A Scalability Plan for Ergo

As of August’23, there is significant progress in lighter clients. In 5.0.12 and 5.0.13 (June/July’23) reference client releases support for bootstrapping with UTXO set snapshots and NiPoPoWs was added.

The most hot topic now is another round of L0 optimizations, avoiding broadcasting transaction twice, like was done in Compact Blocks BIP in Bitcoin Core.

At the same time, there is demand for faster transaction confirmations, so would be good to jump on that, finally (implementing Bitcoin-NG was in the initial roadmap from 2017, then it was abandoned due to competing proposals and hope to implement a best option when the landscape is set via a soft-fork).

There are many claims in the space about improving scalability in comparison with classic proof-of-work blockchain, such as Bitcoin or Ergo.
Often attempts to improve are about switching to Proof-of-Stake or other Proof-of-X consensus algorithms or issuing blocks more frequently along with adopting DAG.

However, with the same peer-to-peer network (L0), replacing timestamping method for L0 transactions (means L1 consensus mechanism) is leading to
higher TPS (transactions per second) rate is possible only if a new consensus mechanism is creating less network messages, and Proof-of-Work is already optimal in this regard (no any messages needed to create a block). DAG structure is also not a scalability solution, obviously, as more frequent blocks are leading to more collisions, so more network messages, thus TPS rate is becoming worse even.

Thus real scalability efforts are about:

  • improving propagation around peer-to-peer network. Like in Bitcoin before compact blocks implementation, in Ergo currently a new block is to be propagated in full. That means the network is busy when a new block is generated and then underutilized before next block. This was motivation for Bitcoin-NG paper [1], which is proposing to have microblocks created after empty PoW block which becomes just an indication of leader election. The paper shows better utilization of p2p network overall. More frequent blocks~(until significant increase in collisions rate) also helping with network utilization. However, compact blocks achieve similar results, and some alternative improvements of block chunks propagation, such as [2] are claiming results like 100x TPS increase.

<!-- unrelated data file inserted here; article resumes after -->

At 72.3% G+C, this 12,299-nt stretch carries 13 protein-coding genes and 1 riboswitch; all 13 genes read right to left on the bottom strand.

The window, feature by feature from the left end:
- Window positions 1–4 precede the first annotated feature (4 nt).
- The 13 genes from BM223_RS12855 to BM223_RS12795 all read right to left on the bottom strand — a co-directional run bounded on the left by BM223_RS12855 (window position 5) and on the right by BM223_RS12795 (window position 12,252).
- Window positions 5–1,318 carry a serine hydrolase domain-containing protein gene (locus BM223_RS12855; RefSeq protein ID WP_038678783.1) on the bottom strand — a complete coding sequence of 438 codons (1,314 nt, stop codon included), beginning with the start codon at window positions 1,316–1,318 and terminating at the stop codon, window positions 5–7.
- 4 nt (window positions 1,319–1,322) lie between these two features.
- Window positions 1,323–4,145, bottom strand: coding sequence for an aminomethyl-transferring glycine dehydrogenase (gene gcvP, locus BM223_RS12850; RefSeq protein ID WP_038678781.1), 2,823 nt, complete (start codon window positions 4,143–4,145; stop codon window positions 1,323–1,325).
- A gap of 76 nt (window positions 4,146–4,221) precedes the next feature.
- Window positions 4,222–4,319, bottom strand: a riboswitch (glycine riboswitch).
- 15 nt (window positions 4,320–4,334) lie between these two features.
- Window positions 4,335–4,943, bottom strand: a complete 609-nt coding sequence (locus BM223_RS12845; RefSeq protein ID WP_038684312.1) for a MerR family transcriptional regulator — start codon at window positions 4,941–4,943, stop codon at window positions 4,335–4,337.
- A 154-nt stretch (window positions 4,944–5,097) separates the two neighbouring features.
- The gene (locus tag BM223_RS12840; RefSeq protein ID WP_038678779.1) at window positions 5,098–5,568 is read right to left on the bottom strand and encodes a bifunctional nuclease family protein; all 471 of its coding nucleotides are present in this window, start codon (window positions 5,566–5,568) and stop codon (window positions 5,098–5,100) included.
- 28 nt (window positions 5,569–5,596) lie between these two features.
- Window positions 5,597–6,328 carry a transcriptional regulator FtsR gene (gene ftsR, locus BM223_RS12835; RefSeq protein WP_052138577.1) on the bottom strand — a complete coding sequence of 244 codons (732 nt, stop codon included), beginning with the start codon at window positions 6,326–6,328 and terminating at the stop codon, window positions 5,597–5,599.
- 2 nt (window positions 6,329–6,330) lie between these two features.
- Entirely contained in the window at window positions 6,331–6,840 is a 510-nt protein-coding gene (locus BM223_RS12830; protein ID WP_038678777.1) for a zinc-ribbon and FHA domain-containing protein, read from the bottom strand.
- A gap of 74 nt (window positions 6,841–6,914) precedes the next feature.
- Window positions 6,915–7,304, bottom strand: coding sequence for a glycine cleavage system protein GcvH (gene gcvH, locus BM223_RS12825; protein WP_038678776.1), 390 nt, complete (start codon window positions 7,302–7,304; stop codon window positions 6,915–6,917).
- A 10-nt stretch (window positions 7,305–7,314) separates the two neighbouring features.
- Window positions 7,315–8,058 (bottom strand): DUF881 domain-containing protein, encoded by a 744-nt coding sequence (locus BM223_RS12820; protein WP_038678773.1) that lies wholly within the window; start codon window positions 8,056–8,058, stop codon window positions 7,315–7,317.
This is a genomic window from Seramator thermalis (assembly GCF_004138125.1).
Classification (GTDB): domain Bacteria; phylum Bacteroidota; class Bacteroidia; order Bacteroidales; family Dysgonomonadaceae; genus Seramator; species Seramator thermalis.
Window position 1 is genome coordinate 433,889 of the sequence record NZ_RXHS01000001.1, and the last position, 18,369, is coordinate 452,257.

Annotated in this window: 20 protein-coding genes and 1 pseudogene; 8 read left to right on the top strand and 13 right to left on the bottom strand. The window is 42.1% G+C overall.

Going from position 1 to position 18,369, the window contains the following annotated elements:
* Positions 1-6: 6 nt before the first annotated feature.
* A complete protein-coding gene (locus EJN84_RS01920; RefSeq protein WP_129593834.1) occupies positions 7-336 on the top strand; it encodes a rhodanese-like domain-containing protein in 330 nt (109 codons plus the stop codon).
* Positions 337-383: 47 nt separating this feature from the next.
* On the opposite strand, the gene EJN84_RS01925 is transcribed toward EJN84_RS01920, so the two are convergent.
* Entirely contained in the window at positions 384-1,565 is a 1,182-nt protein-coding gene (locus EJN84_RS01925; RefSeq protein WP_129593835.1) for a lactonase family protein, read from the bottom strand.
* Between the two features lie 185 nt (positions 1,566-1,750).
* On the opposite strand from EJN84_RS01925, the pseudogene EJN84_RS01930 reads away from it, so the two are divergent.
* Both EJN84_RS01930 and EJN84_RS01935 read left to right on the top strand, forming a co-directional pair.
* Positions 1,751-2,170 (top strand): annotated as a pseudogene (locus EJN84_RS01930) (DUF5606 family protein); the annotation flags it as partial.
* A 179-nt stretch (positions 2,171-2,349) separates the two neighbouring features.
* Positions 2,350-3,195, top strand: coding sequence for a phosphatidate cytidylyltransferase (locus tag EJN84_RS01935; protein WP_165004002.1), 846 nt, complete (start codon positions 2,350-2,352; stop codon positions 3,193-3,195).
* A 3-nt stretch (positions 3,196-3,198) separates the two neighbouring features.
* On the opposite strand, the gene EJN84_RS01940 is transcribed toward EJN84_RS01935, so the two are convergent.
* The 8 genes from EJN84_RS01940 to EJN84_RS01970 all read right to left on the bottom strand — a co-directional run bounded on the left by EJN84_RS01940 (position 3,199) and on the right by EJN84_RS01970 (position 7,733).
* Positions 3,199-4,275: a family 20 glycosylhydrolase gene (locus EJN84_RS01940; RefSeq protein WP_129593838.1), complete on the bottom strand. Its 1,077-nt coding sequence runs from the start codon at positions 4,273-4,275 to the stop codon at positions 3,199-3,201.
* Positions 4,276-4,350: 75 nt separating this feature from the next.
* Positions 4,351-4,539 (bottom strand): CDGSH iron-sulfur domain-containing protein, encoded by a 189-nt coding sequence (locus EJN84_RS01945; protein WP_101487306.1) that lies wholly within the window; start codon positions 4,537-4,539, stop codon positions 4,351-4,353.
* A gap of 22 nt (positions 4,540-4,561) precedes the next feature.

• unloading L0, which is necessary after all, as improvements there are limited, especially if we do care about decentralization, so aim to preserve flat peer-to-peer network. There are different techniques here, such as L2 protocols (where progress can be made offchain after initial commitments on L1, and scalability comes from the fact only protocol users exchange L0 transactions involved in L2), sidechains (where progress in a certain application, in case of application sidechains, such as Aspen [3], or in general domain case done on a dedicated chain, and scalability comes from the fact only consensus parties of a sidechain do need to handle its L0 transactions), plasma (where a trusted party is processing state updates offchain and publishing only short state commitments on chain, with some exit protocol exists for the case when trusted party ceased to exist), rollups(when contracts data is written on L1, and execution is happening outside, and L0 transactions are processed by rollup maintainers), etc.

The rough plan for the moment is as follows:

  • instead of microblocks, use weak-blocks (block candidates with lower difficulty). For example, w. weak-block diff of 1/128 of normal block’s diff, there will be 1 weak-block per second on average. A weak
  • weak-blocks are sent around the network along with new (since prev weak-block) transaction ids, in cut-through way similarly to [2]. This will make the network optimally utilizing bandwidth
  • after having enough confirmations from majority hashrate, a transaction can be considered as weakly confirmed, in practice for the current network it would be done under ~20 secs.
  • for incentivizing weak blocks reporting, they can commit to sidechains, thus making fast sidechains possible and miners will get rewards from that.


[1] I. Eyal et al. Bitcoin-NG: A scalable blockchain protocol
[2] L. Zhang et al. Speeding up block propagation in Bitcoin network: Uncoded and coded designs
[3] A. Gencer et al. Service-oriented sharding with Aspen